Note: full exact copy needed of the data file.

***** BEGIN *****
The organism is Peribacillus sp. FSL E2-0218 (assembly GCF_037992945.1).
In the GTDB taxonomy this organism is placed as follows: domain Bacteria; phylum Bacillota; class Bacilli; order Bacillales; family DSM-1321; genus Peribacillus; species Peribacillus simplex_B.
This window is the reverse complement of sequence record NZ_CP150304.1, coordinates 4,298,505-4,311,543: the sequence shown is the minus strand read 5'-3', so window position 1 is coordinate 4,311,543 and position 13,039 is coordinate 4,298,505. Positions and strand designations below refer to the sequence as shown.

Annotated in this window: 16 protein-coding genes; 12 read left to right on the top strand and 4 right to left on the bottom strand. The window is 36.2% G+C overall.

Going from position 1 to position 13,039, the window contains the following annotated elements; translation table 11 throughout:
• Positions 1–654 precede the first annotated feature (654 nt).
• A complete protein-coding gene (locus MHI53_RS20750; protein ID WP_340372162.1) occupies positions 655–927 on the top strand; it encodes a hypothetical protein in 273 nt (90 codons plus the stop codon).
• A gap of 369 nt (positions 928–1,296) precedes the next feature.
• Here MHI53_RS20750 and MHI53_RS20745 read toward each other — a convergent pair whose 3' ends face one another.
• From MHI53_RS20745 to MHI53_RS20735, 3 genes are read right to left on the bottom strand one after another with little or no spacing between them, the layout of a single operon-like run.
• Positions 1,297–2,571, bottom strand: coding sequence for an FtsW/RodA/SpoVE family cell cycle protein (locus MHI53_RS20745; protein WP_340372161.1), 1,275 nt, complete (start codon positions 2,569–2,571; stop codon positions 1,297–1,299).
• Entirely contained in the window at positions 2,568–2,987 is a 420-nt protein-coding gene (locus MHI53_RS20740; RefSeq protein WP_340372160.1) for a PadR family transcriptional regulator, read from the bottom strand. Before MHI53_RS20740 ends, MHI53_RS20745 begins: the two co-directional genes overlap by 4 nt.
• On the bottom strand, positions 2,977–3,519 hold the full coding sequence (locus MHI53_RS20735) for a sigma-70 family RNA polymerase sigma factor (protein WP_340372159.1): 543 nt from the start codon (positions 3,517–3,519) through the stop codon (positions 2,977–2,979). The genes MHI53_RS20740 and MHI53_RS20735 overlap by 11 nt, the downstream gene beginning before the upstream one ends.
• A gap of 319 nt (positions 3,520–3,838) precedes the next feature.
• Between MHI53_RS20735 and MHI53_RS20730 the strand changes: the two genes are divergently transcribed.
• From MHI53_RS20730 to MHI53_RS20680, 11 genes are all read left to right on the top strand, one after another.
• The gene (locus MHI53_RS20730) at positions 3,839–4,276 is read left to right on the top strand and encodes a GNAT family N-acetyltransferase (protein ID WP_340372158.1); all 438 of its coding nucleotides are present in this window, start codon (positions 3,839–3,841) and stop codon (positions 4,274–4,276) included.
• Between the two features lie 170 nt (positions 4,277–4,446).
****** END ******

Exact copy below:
The organism is Peribacillus sp. FSL E2-0218 (assembly GCF_037992945.1).
In the GTDB taxonomy this organism is placed as follows: domain Bacteria; phylum Bacillota; class Bacilli; order Bacillales; family DSM-1321; genus Peribacillus; species Peribacillus simplex_B.
This window is the reverse complement of sequence record NZ_CP150304.1, coordinates 4,298,505-4,311,543: the sequence shown is the minus strand read 5'-3', so window position 1 is coordinate 4,311,543 and position 13,039 is coordinate 4,298,505. Positions and strand designations below refer to the sequence as shown.

Annotated in this window: 16 protein-coding genes; 12 read left to right on the top strand and 4 right to left on the bottom strand. The window is 36.2% G+C overall.

Going from position 1 to position 13,039, the window contains the following annotated elements; translation table 11 throughout:
• Positions 1–654 precede the first annotated feature (654 nt).
• A complete protein-coding gene (locus MHI53_RS20750; protein ID WP_340372162.1) occupies positions 655–927 on the top strand; it encodes a hypothetical protein in 273 nt (90 codons plus the stop codon).
• A gap of 369 nt (positions 928–1,296) precedes the next feature.
• Here MHI53_RS20750 and MHI53_RS20745 read toward each other — a convergent pair whose 3' ends face one another.
• From MHI53_RS20745 to MHI53_RS20735, 3 genes are read right to left on the bottom strand one after another with little or no spacing between them, the layout of a single operon-like run.
• Positions 1,297–2,571, bottom strand: coding sequence for an FtsW/RodA/SpoVE family cell cycle protein (locus MHI53_RS20745; protein WP_340372161.1), 1,275 nt, complete (start codon positions 2,569–2,571; stop codon positions 1,297–1,299).
• Entirely contained in the window at positions 2,568–2,987 is a 420-nt protein-coding gene (locus MHI53_RS20740; RefSeq protein WP_340372160.1) for a PadR family transcriptional regulator, read from the bottom strand. Before MHI53_RS20740 ends, MHI53_RS20745 begins: the two co-directional genes overlap by 4 nt.
• On the bottom strand, positions 2,977–3,519 hold the full coding sequence (locus MHI53_RS20735) for a sigma-70 family RNA polymerase sigma factor (protein WP_340372159.1): 543 nt from the start codon (positions 3,517–3,519) through the stop codon (positions 2,977–2,979). The genes MHI53_RS20740 and MHI53_RS20735 overlap by 11 nt, the downstream gene beginning before the upstream one ends.
• A gap of 319 nt (positions 3,520–3,838) precedes the next feature.
• Between MHI53_RS20735 and MHI53_RS20730 the strand changes: the two genes are divergently transcribed.
• From MHI53_RS20730 to MHI53_RS20680, 11 genes are all read left to right on the top strand, one after another.
• The gene (locus MHI53_RS20730) at positions 3,839–4,276 is read left to right on the top strand and encodes a GNAT family N-acetyltransferase (protein ID WP_340372158.1); all 438 of its coding nucleotides are present in this window, start codon (positions 3,839–3,841) and stop codon (positions 4,274–4,276) included.
• Between the two features lie 170 nt (positions 4,277–4,446).